While the overall direction of the real estate sector appears set for steady growth through the next 12 months, demand may be uneven across the various segments as the market moves towards striking a balance between supply and demand, particularly in office accommodation.
According to the most recent data from the Real Estate Registration Department (RERD) at the Ministry of Justice, between June 24 and July 5, some $440m worth of property transactions were registered with the RERD, indicating strong activity across the board through the sales of open plots of land, villas, houses, residential buildings and complexes.
Though marginally down on the almost $275m per week average for property transactions across the first quarter of the year, the figures released by the RERD do suggest that the momentum has been maintained, even going into the summer months, when activity can be more subdued as locals travel to escape the heat.
Importantly, this year’s results look likely to eclipse those of 2011, when a total of $7.2bn worth of transactions were conducted. RERD figures show that for the first quarter of 2012 alone, sales of $3.5bn were logged, putting the market in line with the $13.7bn worth of trade some analysts predicted at the beginning of the year.
These predictions are backed up by the findings of a recent study by local real estate firm Tanween, which forecast solid growth for the residential segment, with the mid-tier segment tipped to perform the best. According to the Tanween report, while there will be a steady flow of new residential stock coming onto the market, with some 18,000 units expected to be made available, increasing demand should see this supply taken up, particularly by a growing number of expatriates coming to Qatar who will be seeking mid-market or higher levels of accommodation.
By contrast, Tanween suggests that the heavy flow of new office space coming on to the market in 2012, estimated at around 650,000 sq metres – more than four times the level of 2011 – may not be fully taken up by expanding state agencies or the private sector.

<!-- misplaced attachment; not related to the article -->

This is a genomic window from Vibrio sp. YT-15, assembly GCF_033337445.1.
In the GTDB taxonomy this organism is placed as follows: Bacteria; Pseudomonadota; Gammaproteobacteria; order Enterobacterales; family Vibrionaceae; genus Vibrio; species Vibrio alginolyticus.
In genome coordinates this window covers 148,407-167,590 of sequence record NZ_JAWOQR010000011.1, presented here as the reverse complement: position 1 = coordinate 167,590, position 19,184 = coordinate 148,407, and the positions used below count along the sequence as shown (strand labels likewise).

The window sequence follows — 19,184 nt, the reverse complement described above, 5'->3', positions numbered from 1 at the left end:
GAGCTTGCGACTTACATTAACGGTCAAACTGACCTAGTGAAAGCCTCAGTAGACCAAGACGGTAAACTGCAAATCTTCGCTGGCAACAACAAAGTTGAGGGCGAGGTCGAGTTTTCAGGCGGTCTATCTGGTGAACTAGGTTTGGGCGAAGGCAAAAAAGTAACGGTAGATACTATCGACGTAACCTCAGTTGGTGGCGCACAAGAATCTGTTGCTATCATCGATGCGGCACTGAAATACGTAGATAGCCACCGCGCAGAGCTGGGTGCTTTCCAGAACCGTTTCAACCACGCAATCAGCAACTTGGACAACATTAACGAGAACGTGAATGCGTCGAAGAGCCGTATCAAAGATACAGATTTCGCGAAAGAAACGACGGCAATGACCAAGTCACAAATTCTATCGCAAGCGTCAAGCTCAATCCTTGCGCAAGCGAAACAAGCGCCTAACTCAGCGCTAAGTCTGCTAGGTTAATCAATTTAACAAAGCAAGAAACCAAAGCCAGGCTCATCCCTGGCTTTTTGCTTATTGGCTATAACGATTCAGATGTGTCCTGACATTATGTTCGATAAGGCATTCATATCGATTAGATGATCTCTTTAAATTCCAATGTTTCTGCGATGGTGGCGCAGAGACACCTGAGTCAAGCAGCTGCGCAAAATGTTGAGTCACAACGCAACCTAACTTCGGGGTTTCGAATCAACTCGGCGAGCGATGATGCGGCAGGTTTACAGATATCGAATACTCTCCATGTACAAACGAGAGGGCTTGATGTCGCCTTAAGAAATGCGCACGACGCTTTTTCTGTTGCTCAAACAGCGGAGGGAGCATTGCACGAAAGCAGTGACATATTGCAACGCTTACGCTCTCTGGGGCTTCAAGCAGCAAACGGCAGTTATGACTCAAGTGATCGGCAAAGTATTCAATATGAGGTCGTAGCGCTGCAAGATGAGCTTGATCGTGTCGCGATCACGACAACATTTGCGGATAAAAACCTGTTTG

Another property firm believes a balance will be struck sooner rather than later, with real estate firm Asteco Property Management saying companies involved with infrastructure projects – both associated with Qatar’s hosting of the 2022 FIFA World Cup and with the government’s investment programme – will drive up occupancy rates.
However, it is in the residential component that there is the biggest movement in the rental markets, with rents for smaller apartments rising 8% in the first quarter of 2012, Asteco said in its report, issued in early July. Jed Wolfe, the managing director at Asteco, said that while the flow of new residential properties onto the market may limit further rental growth, this would be only a short-term situation.
The 8% rate of increase for smaller and medium-sized apartments outstripped the year–on-year (y-o-y) increase in Qatar’s GDP, which climbed by around 6.9% in the first quarter of 2012, according to data released by the Qatar Statistics Authority (QSA) on July 7. Significant among the figures released by the QSA was the strong performance of the construction sector, which posed y-o-y growth of 11.4%. While some of this can be accounted for by non-property building projects, a fair proportion of the construction activity will result in new real estate developments down the track.
The property market may be affected to some degree by a more moderate rate of growth in the domestic economy, with GDP forecast to expand between 6% and 10% in 2012, before easing back to 4.5% in 2013, mainly due to a stabilising of gas production and exports. However, rising demand will still need to be met, making property investments an appealing option.